Lisa MacLeod Wins Over Nepean With Smaller Margin Than In 2018

By Charlie Senack, Barrhaven Independent

Lisa MacLeod will be heading to Queen’s Park for a sixth term as Nepean’s representative. 

MacLeod, who has been the riding’s Progressive Conservative representative since 2006, held a private celebration party at her campaign office on Cedarview Road. 

Like every election, the Barrhaven Independent, among other news agencies, were hoping to cover MacLeod’s campaign party, but were not allowed inside upon arrival. The doors were locked and campaign staffers stood guard at the door. 

MacLeod discreetly entered through a back door, gave her speech, and quietly left. Media was initially told she would decide upon arrival if she would take questions or not, but that opportunity never came.  Her remarks were not streamed on social media, and her only public statement was three words posted to Twitter: “Thank you Nepean.” 

It’s been an election unlike any other, held in the midst of a global pandemic. The Ford government gained seats, whereas the NDP lost. They did however win over the neighbouring riding of Ottawa-West Nepean, where NDP candidate Chandra Pasma beat PC incumbent Jeremy Roberts. In 2018 the two candidates also battled it out together, with Roberts winning by fewer than 200 votes.

MacLeod, who did not let the media attend her campaign party, won with about 39 per cent of the vote. (Charlie Senack File Photo)

The Liberals were hoping to again gain official party status, but only managed to pick up one more seat in the province. 

The loss for the Liberals and NDP resulted in their respective leaders, Steven Del Duca and Andrea Horwath, resigning.

The changes will drastically alter the political landscape in Ontario. The New Democrats will have someone new at their helm for the first time since 2009, and the Liberals will continue to try and rebuild after their dramatic 2018 loss. 

In Nepean, MacLeod won with 39 per cent of the vote, a slightly weaker sign of support from voters. In 2018 MacLeod won with 46 per cent of the vote. 

Liberal candidate Tyler Watt came in second place with around 33 per cent of the vote, and NDP candidate Brian Double came in third place at about 20 per cent. 

While the Liberals failed to win over Nepean, they did considerably better than in 2018 when they came in third place with a little over 19 per cent of the vote. 

Watt said he’s proud of the work his campaign did, and while not a win, is pleased with the increased support they picked up. 

“I’m feeling inspired and I’m ready for the hard work ahead. The fact that so many voters in Nepean and across the province voted for change motivates me to keep going,” he told the Barrhaven Independent. “My current plan is to continue holding the Ford government accountable, the same way I have been over the last four years.”

Watt says while the Liberals were not successful this election, it’s an opportunity for the party to rebuild.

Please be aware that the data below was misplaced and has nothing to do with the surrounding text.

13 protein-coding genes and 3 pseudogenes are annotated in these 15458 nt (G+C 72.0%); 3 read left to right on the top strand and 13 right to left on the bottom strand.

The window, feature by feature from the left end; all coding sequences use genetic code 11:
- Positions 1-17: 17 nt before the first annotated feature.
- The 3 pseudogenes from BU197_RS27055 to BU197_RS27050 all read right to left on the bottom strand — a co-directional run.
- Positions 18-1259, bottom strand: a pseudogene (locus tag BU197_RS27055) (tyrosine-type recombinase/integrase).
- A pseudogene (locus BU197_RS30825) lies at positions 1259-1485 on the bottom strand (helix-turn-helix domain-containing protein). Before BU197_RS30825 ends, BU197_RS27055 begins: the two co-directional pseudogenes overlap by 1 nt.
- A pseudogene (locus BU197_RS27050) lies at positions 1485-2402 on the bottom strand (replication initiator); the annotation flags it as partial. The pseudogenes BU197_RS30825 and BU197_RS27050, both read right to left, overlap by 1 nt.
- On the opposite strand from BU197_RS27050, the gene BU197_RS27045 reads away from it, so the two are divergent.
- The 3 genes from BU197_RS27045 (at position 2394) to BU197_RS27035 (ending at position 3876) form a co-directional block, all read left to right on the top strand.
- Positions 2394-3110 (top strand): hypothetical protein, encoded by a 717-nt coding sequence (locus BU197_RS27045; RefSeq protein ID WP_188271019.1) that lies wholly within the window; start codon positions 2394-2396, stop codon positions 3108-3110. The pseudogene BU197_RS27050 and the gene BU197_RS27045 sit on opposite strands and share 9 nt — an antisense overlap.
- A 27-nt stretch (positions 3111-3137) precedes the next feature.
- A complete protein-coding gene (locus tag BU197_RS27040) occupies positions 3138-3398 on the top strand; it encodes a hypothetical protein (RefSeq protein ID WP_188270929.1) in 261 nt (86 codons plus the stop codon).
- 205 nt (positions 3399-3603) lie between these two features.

“There’s a lot of work for the party to do, and that work starts right away. It was great to see the vote share go up, but for that to translate into change, we need to double-down,” he said. “Listening to Ontarians, their hopes, concerns, and dreams, and re-engaging them in the political process. It was very disappointing to see such a low turnout across the province. People have lost hope in politics and they need to believe in change again, and that change can happen.”

For NDP candidate Double, he entered the race just as the official campaign was starting. Despite being short on time, he says it was a rewarding experience to meet people from across the riding. 

“I just want to thank all of the volunteers and all of the people who supported us through this campaign,” said Double. “I think it was a very successful campaign. It showed that in Nepean there are people who want to be progressive and are interested in politics that benefit people. They want to fix what has been broken by the government of the day.

With another Ford majority government it’s expected MacLeod will again receive a provincial cabinet position. She served as the minister in charge of community and social services for the first year in government, and then switched to the tourism, culture, and sport ministry after facing controversy. 

It was a messy election for MacLeod who continued to face backlash throughout the campaign. Early on, the NDP revealed that she received a $44,000 MPP’s allowance over three years, mostly to be used for housing accommodation in Toronto. While not technically illegal, they called the move “unethical.” 

Even Ontario Premier Doug Ford wasn’t happy when he read the news, and is now looking to change the rules. 

“When I found out about anything like that, I was frustrated, to be frank with you, but it was all by the law, it was all audited, it went to Elections Ontario,” Ford said to reporters on top of the Ottawa Citizen building during a campaign stop. “I think all three parties or four parties need to get together and have a chat about it after this election. I want to put an end to it.”

Because of the controversy, MacLeod did not give a single media interview during the election, and didn’t host any political events other than her campaign launch in early May. 

Voter turnout was incredibly low in Ontario this election, with only 44 per cent of eligible voters casting a ballot.

In Nepean only 35.64 per cent of eligible voters cast their ballot, compared to 58.73 per cent in 2018.

PC incumbent Lisa MacLeod was under attack throughout the campaign. While the Ontario Autism Coalition placed signs near many of her election signs, another sign blitz criticizing her for receiving $44,000 from the Nepean riding association for a Toronto housing allowance took place on election week. (Barrhaven Independent Photo)